Chakshu Roy: While working on this project one of the things that came across very starkly was how little attention is paid by people to State legislations. Some of these laws are well thought of and most of the others haven’t received as close a scrutiny as one would have liked for a piece of legislation that would impact the lives of the people of a State. What also stood out was how, sometimes State legislatures have passed laws to circumvent the decisions of High Courts.

Bar & Bench: Are there any general trends that you have noticed in the evolution of law-making? Do you find newer States such as Jharkhand and Chattisgarh to be more adaptive in the legislative process? Are there any defining characteristics of particular States with respect to their laws?

Chakshu Roy: Newer States have an advantage over older States. They inherit the learnings and also the staff from the States that they get carved out of. However, the legislative process in most States is not as rigorous as what we witness in Parliament. Most Bills in Parliament get referred to parliamentary standing committees, which dissect the Bill and come out with well researched reports. The reports of these committees are also enriched by testimony from stakeholders. Thereafter the Bill is debated extensively on the floor of the house. This however, is not the case with State Legislatures. State legislatures do not have a well functioning committee system. Most Bills do not get referred to committees and MLAs hardly get an opportunity to debate Bills in detail. In fact, we even conducted a study on this.

Bar & Bench: Who would you say are the primary users of your website? Do you find lawyers relying on your database or is it mainly used for research purposes?

Chakshu Roy: From the responses we have received, the lay people [other than lawyers, law students and professionals] are the primary users of the website. They use it for things that impact their day to day lives. A good example would be apartment ownership laws in a State. We also receive requests from government departments for providing them with laws that they have not been able to find. The lawyers and law students who use the website, use it for very specific legal research purposes.

Bar & Bench: What is the single, biggest challenge that you have faced in the entire exercise?

Chakshu Roy: Convincing State governments to share their laws with us.

Bar & Bench: What, according to you, has been the biggest impact of this project?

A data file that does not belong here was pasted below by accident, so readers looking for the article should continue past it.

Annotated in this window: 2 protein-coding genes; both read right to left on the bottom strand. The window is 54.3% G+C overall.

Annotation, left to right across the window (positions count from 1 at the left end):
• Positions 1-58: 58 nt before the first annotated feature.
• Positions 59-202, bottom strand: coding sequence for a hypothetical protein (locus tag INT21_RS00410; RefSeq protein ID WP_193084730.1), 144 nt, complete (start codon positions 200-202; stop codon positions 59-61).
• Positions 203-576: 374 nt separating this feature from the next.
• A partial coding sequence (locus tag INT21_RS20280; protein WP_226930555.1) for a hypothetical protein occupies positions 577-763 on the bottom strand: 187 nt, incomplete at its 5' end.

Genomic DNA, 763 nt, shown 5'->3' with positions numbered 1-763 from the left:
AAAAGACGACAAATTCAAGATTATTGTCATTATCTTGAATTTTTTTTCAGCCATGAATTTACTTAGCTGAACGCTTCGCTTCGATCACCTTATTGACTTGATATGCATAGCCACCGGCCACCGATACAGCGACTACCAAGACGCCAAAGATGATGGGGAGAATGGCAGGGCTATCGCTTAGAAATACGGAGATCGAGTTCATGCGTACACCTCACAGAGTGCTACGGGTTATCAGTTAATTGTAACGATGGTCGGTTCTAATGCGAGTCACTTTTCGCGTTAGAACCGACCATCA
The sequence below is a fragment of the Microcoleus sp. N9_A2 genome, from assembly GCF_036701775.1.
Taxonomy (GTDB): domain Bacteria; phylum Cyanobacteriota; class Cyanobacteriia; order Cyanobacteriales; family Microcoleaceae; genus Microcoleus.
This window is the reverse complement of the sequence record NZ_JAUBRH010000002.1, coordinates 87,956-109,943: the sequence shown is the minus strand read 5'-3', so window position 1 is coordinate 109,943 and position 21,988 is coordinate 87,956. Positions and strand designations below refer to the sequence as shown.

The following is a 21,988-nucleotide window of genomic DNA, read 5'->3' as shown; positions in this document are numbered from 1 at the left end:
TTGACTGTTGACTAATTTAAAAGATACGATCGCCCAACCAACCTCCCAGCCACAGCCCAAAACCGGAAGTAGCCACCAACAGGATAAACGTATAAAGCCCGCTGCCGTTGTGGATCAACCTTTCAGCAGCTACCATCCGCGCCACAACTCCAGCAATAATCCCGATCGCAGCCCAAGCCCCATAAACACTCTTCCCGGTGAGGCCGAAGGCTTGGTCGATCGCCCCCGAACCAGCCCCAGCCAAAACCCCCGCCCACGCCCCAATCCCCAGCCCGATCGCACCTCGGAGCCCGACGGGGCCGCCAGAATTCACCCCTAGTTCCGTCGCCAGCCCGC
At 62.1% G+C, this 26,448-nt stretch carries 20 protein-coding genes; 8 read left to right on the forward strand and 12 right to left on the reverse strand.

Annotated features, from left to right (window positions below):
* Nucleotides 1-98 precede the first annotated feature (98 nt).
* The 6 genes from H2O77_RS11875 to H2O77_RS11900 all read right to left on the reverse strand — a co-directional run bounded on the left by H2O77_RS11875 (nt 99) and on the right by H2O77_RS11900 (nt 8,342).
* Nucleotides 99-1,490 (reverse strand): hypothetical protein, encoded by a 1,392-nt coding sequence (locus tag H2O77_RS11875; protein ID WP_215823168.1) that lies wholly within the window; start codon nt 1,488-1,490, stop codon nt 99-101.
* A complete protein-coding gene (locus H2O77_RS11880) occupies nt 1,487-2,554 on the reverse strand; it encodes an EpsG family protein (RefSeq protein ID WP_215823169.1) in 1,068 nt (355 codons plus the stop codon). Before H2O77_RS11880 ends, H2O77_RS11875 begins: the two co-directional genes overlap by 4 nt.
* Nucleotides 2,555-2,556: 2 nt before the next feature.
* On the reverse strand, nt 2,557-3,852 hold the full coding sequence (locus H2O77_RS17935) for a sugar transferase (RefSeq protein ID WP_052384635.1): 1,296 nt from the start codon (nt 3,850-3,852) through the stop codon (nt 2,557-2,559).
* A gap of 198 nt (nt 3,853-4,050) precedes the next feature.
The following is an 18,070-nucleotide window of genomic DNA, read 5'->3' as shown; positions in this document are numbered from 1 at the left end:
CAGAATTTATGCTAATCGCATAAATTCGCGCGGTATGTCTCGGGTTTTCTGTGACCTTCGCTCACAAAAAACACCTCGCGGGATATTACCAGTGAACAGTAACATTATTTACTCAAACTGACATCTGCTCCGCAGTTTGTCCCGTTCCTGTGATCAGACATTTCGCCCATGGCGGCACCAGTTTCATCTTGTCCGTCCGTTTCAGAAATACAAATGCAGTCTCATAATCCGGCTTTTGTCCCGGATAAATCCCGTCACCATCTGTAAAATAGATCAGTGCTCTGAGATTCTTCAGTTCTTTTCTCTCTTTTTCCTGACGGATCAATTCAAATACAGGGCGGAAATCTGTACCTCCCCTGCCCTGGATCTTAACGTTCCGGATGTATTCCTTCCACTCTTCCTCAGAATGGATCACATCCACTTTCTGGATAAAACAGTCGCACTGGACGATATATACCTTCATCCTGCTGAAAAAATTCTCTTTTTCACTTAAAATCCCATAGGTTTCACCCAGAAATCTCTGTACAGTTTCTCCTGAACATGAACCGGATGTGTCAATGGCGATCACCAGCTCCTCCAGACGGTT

Chakshu Roy: Well, what has really happened is that we have upped the index for how people are informed about legislation. So compared to, say three years ago, now I think people are a lot more aware of the State laws.

Bar & Bench: Do you see any other organisations doing similar work? Are you looking to work with any other think tanks or organisations?

Chakshu Roy: To be honest, the Laws of India is a unique website so in terms of similar work, the answer is no. We definitely are looking for tie ups in terms of analytical or research projects. Say someone wants to analyse the various eye-donation laws of the country or perhaps focus on the education laws to discover the best practices followed by the different States. That is something we are most definitely interested in. In fact, we would really like to tie up with academic institutions who want to do this kind of research.

Bar and Bench: What  kind of researchers is PRS looking  to recruit? Is it mandatory that they have a law degree?

Chakshu Roy: Not at all. Basically, we are looking for people with an analytical bent of mind; it is not necessary that they should be lawyers. We are also looking for diversity in our organisation. Typically we look for people who can write really well and people who can express themselves.

Bar and Bench: Any new projects that you would like to talk about?

Chakshu Roy: We are currently in the process of improving and updating the website. With an increasing number of users, we are also trying to find innovative ways of making sure that people with low bandwidth connections can also download the files. Another big push area is to make the laws available in a text format. At PRS we are always on the lookout for things that we can do to ensure that legislative information is easily available.

(You can also read our interview with one of the founders of PRS Legislative Research, CV Madhukar here)